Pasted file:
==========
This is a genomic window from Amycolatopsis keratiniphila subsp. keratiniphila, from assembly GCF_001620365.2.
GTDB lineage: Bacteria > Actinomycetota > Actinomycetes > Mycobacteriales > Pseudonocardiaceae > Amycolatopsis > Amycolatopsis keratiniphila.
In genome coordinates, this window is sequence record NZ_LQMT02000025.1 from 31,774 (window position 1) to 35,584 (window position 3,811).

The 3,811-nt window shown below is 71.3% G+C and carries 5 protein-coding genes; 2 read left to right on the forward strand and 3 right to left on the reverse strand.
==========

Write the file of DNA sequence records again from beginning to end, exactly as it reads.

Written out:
This is a genomic window from Amycolatopsis keratiniphila subsp. keratiniphila, from assembly GCF_001620365.2.
GTDB lineage: Bacteria > Actinomycetota > Actinomycetes > Mycobacteriales > Pseudonocardiaceae > Amycolatopsis > Amycolatopsis keratiniphila.
In genome coordinates, this window is sequence record NZ_LQMT02000025.1 from 31,774 (window position 1) to 35,584 (window position 3,811).

The 3,811-nt window shown below is 71.3% G+C and carries 5 protein-coding genes; 2 read left to right on the forward strand and 3 right to left on the reverse strand.